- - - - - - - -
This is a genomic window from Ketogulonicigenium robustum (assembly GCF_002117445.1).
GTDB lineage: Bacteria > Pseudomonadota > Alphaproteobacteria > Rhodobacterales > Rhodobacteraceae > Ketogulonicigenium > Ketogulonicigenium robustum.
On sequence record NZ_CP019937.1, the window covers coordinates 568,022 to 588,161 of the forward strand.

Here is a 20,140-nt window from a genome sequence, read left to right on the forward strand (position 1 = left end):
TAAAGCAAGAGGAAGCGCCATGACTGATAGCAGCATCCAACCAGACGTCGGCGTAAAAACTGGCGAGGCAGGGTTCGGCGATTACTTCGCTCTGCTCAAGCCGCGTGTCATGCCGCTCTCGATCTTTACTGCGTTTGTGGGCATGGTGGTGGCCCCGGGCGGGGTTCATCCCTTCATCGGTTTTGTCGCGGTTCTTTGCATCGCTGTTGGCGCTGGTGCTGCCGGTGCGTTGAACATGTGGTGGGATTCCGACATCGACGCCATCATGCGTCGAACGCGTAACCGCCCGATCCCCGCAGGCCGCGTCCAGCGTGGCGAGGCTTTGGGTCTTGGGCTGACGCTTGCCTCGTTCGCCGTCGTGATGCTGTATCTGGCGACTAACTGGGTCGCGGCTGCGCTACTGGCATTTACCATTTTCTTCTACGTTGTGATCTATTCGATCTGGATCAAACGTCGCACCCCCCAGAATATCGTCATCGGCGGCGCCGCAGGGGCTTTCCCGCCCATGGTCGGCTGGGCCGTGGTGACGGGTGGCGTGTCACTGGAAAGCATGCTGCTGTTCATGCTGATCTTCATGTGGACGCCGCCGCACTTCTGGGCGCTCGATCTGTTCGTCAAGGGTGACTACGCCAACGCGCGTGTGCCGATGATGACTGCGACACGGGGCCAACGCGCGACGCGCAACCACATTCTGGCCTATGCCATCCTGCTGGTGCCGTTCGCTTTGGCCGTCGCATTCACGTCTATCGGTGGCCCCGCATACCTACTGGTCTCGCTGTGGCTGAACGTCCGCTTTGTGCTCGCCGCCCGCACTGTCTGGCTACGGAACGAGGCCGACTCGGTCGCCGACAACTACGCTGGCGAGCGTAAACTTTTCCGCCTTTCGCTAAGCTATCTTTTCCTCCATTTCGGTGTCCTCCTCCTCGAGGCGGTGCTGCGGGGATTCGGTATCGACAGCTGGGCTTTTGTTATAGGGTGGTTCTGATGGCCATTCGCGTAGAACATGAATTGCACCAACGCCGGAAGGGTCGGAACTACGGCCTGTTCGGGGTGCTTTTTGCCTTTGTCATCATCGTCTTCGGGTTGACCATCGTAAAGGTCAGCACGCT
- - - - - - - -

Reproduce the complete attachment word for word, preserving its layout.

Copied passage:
This is a genomic window from Ketogulonicigenium robustum (assembly GCF_002117445.1).
GTDB lineage: Bacteria > Pseudomonadota > Alphaproteobacteria > Rhodobacterales > Rhodobacteraceae > Ketogulonicigenium > Ketogulonicigenium robustum.
On sequence record NZ_CP019937.1, the window covers coordinates 568,022 to 588,161 of the forward strand.

Here is a 20,140-nt window from a genome sequence, read left to right on the forward strand (position 1 = left end):
TAAAGCAAGAGGAAGCGCCATGACTGATAGCAGCATCCAACCAGACGTCGGCGTAAAAACTGGCGAGGCAGGGTTCGGCGATTACTTCGCTCTGCTCAAGCCGCGTGTCATGCCGCTCTCGATCTTTACTGCGTTTGTGGGCATGGTGGTGGCCCCGGGCGGGGTTCATCCCTTCATCGGTTTTGTCGCGGTTCTTTGCATCGCTGTTGGCGCTGGTGCTGCCGGTGCGTTGAACATGTGGTGGGATTCCGACATCGACGCCATCATGCGTCGAACGCGTAACCGCCCGATCCCCGCAGGCCGCGTCCAGCGTGGCGAGGCTTTGGGTCTTGGGCTGACGCTTGCCTCGTTCGCCGTCGTGATGCTGTATCTGGCGACTAACTGGGTCGCGGCTGCGCTACTGGCATTTACCATTTTCTTCTACGTTGTGATCTATTCGATCTGGATCAAACGTCGCACCCCCCAGAATATCGTCATCGGCGGCGCCGCAGGGGCTTTCCCGCCCATGGTCGGCTGGGCCGTGGTGACGGGTGGCGTGTCACTGGAAAGCATGCTGCTGTTCATGCTGATCTTCATGTGGACGCCGCCGCACTTCTGGGCGCTCGATCTGTTCGTCAAGGGTGACTACGCCAACGCGCGTGTGCCGATGATGACTGCGACACGGGGCCAACGCGCGACGCGCAACCACATTCTGGCCTATGCCATCCTGCTGGTGCCGTTCGCTTTGGCCGTCGCATTCACGTCTATCGGTGGCCCCGCATACCTACTGGTCTCGCTGTGGCTGAACGTCCGCTTTGTGCTCGCCGCCCGCACTGTCTGGCTACGGAACGAGGCCGACTCGGTCGCCGACAACTACGCTGGCGAGCGTAAACTTTTCCGCCTTTCGCTAAGCTATCTTTTCCTCCATTTCGGTGTCCTCCTCCTCGAGGCGGTGCTGCGGGGATTCGGTATCGACAGCTGGGCTTTTGTTATAGGGTGGTTCTGATGGCCATTCGCGTAGAACATGAATTGCACCAACGCCGGAAGGGTCGGAACTACGGCCTGTTCGGGGTGCTTTTTGCCTTTGTCATCATCGTCTTCGGGTTGACCATCGTAAAGGTCAGCACGCT